If you have to limit it to 6', then rather than raising it up on blocks you could build a raised floor 2' above the ground within the existing frame.

    I agree, just tell 'em you havent gotten the other 2 chickens yet, I seriously doubt they'll care about THAT.

    Good luck, have fun,

    Pat
     
  6. duckinnut

    duckinnut Chillin' With My Peeps

    1,933
    78
    173
    Jul 18, 2010
    Marshfield, Ma.
    Dont have such rules where I live but the 2ft rule is probably related to vermin.But in theory its a great idea,I built mine that high off the ground for two reasons,it expand the run size(coop is 8x8) and gives them a place to lounge during the height of day. Its like a spa under there,6 were under today taking a dust bath. As far as rules go they vary from state to state,town to town as well as areas in town. The town in which I live is a declared farm town,so you can have a horse on a postage stamp of a lot. If you got twenty acres or two thousand,no pigs allowed.Weird

    Never have I heard a town with so many provisional by-laws as where you are.Either the laws are really old and need to be updated or fairly new in an attempt to discourage people from the course. Some mucky muck in town probably didnt like the smell so incorporated all these rules and regs. Never heard of a place that requires you to get a permit to have chickens,sounds like a money raising scam. As far as your roof build it as you planned just tell them it was a shed converted to a coop,just make sure you got a permit for the shed.[​IMG]
     
    Last edited: Jun 9, 2011
  7. Horizon Structures

    Horizon Structures Official BYC Sponsor

    76
    0
    29
    Jul 1, 2009
    Atglen, PA
    I doubt you'll regret having the coop off the ground. As Duckinnut said, it allows you to expand your run and include a shady spot. And you won't have to bend all the way over to the floor to reach in there and check feed or water, scoop some poop, etc.
     
  8. kuntrygirl

    kuntrygirl Reduce, Reuse, Recycle

    22,034
    620
    448
    Feb 20, 2008
    Opelousas, Louisiana
    Quote:I agree. I have raised coops and I love them!
     
  9. scooter147

    scooter147 Chillin' With My Peeps

    2,042
    62
    221
    Jul 30, 2008
    Missouri
    Having experience with city ordinances and helping modify ours I can shed light on this.

    1. The clearance is so that rodents don't take up residence under the coop. Chicken feed definately attracts rodents.

    2. My guess is that your ordinance limits the number of chickens therefore limiting the coop to so much per square foot per bird limits the size of the coop. (this definately sounds like a lawyer wrote the ordinance). You would think writing it simpley stating a coop cannot exceed xxx square feet would be more easy to understand and comply with.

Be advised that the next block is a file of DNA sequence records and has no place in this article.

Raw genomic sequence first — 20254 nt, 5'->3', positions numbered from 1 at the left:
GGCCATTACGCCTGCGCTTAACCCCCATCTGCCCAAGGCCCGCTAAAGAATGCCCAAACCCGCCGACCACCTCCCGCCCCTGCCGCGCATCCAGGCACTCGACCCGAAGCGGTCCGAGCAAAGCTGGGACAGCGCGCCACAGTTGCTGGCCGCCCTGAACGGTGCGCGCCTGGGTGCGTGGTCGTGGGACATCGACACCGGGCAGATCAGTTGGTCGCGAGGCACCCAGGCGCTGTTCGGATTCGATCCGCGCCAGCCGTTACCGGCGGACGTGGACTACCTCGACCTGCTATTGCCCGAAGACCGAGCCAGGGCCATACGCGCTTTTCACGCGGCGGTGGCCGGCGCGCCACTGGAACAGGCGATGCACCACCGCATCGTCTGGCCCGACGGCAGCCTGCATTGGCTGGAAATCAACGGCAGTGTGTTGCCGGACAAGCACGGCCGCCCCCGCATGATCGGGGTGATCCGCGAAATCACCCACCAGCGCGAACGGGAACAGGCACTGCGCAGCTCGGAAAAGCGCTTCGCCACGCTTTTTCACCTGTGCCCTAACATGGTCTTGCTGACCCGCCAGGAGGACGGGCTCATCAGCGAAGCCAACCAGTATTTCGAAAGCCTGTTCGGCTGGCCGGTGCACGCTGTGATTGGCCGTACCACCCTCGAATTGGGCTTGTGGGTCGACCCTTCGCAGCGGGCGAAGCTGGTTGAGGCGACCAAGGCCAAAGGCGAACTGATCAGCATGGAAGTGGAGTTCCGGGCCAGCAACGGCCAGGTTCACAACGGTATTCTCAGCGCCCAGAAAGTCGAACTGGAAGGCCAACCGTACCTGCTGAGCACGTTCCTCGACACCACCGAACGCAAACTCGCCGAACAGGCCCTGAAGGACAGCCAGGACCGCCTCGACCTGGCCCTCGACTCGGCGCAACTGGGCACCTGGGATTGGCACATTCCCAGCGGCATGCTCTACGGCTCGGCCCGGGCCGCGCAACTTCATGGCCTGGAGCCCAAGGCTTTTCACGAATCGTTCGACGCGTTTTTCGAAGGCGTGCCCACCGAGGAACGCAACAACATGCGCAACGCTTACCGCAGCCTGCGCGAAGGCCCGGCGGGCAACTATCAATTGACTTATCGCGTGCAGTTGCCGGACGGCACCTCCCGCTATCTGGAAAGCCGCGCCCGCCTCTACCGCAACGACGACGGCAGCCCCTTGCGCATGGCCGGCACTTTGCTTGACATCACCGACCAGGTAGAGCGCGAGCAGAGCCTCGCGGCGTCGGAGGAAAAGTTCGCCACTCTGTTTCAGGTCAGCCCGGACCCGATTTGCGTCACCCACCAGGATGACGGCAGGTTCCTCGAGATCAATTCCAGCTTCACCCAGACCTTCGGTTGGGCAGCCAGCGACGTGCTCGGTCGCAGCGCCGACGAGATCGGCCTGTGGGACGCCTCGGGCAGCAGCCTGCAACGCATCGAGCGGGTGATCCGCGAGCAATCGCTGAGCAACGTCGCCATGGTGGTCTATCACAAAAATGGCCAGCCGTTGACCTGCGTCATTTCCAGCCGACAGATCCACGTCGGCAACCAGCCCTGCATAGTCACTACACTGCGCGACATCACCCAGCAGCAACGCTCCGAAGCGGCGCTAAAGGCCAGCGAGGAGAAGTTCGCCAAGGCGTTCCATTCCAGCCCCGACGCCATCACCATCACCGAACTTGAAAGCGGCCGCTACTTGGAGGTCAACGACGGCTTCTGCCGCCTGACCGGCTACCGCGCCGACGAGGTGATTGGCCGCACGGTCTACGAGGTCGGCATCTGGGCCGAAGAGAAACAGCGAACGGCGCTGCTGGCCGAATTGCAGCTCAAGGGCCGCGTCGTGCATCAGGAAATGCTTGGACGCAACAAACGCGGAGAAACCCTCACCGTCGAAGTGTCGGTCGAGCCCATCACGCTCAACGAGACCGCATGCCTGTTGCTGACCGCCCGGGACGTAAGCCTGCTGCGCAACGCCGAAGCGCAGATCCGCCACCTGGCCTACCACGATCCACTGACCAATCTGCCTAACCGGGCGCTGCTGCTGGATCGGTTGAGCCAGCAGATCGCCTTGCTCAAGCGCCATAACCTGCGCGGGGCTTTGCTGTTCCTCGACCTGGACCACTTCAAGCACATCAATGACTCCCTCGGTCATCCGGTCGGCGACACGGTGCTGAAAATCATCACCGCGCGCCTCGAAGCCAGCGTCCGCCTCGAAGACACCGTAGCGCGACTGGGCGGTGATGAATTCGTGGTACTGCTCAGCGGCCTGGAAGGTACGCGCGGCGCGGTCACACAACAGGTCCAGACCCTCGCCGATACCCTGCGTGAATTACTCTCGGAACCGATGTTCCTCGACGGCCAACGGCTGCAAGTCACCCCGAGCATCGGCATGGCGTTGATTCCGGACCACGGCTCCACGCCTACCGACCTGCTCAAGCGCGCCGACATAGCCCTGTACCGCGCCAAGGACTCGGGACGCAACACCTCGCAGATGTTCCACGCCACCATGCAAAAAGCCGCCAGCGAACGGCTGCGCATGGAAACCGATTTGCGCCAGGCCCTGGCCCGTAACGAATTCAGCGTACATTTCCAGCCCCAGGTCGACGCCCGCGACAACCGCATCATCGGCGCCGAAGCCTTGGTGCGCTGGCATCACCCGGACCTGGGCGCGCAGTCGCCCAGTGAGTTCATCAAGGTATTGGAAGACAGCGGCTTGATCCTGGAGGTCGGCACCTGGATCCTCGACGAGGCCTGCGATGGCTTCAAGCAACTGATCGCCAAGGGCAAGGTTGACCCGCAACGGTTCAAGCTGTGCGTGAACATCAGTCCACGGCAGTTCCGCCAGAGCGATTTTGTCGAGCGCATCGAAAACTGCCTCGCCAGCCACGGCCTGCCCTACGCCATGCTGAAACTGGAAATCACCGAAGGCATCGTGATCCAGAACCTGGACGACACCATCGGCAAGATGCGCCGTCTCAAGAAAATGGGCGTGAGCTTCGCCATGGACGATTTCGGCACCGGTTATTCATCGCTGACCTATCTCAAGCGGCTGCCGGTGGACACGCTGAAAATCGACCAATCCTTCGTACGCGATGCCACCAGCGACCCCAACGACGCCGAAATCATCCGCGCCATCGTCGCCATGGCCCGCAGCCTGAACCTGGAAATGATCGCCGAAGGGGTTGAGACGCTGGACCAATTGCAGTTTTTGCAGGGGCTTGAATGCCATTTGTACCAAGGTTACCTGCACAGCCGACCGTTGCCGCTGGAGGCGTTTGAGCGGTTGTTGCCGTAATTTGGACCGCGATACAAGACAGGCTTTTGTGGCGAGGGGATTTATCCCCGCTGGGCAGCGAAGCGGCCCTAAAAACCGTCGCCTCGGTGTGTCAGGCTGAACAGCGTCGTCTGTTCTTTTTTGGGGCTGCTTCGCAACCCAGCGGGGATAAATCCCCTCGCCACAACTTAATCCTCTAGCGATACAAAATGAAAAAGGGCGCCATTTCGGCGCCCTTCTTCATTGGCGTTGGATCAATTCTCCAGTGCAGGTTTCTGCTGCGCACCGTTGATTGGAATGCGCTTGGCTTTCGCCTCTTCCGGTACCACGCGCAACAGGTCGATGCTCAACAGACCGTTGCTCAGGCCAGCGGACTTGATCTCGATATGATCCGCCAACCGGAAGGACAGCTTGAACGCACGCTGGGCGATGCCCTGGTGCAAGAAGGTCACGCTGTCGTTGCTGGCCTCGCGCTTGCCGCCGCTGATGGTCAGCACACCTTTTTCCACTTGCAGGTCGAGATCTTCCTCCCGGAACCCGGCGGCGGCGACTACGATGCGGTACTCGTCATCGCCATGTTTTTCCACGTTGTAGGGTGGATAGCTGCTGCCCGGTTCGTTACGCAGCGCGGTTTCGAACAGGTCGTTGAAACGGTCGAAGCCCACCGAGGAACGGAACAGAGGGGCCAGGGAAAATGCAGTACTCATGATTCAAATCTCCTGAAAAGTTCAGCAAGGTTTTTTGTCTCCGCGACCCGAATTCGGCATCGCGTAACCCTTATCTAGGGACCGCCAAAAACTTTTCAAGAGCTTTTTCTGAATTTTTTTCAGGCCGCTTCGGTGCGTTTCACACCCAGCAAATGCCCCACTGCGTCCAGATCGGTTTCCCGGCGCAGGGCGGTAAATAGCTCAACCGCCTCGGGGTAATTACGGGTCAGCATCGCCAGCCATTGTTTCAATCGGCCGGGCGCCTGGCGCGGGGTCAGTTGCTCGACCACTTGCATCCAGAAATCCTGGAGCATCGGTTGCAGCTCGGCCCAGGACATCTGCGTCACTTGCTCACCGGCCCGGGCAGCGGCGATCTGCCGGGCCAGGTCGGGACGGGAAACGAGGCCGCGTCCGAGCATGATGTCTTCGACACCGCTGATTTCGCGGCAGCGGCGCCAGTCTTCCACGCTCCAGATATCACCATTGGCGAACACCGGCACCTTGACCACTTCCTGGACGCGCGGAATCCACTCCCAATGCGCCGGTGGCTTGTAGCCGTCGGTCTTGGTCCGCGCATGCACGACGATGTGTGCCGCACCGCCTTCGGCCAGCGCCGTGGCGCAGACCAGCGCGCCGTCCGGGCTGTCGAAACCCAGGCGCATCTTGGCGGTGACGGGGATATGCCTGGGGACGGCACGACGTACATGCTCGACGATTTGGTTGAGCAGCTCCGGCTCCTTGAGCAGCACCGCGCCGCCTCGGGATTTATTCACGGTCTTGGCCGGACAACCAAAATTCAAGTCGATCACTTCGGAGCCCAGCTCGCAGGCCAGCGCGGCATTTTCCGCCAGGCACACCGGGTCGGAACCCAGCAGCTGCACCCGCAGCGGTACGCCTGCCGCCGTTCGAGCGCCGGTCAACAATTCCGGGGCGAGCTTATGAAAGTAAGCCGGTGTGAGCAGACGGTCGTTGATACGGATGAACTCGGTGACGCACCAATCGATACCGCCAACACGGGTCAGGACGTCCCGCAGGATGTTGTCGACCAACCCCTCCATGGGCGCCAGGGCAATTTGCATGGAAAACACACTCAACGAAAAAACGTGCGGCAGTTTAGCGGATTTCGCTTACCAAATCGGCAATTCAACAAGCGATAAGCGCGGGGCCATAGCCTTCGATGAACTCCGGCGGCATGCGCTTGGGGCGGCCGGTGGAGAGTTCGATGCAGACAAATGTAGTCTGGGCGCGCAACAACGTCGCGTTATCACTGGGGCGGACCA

3. As far as the height. My guess is 6 feet is for the entire structure. The only way to really know is to call city hall and ask. They may not object to the gable of the roof being over 6 feet. The 6 feet might be more for the run so it doesn't tower over all.


    Also check on fencing requirements (what is permissable and what isn't), check on set backs from property lines. Those are big ones in our ordinance.

    Our ordinance states that any part of the coop (which is defined as the entire structure, building and run) must be at least 6 feet off the property line and that any portion of the run that faces a neigbor must be privacy fencing and the big one is that the coop must be x number of feet from any neighbors entry door. Most of the lots in my town are from 1/2 acre up to 5 acres, this is just to prevent someone from putting up a coop close to the homes instead of the back of the property.


    I can tell you when my new coop is put up this coming Thursday (I needed a permit, the old one was destroyed in a tornado) and I call and tell them all is done they will definately come check and our city building inspector is a nit picker. He will come armed with his little rolly measure thingy, copy of the plans and specs I turned in to get the permit and if it's not like I said it would be he won't clear the permit. He will also drill me on how the building is anchored into the ground.
     
  10. kuntrygirl

    kuntrygirl Reduce, Reuse, Recycle

    22,034
    620
    448
    Feb 20, 2008
    Opelousas, Louisiana
    Quote:Is it that strict??? WOW!!! I didn't realize how strict. I don't think that I could have ever passed any inspections because we just build what we want in the country.
     

BackYard Chickens is proudly sponsored by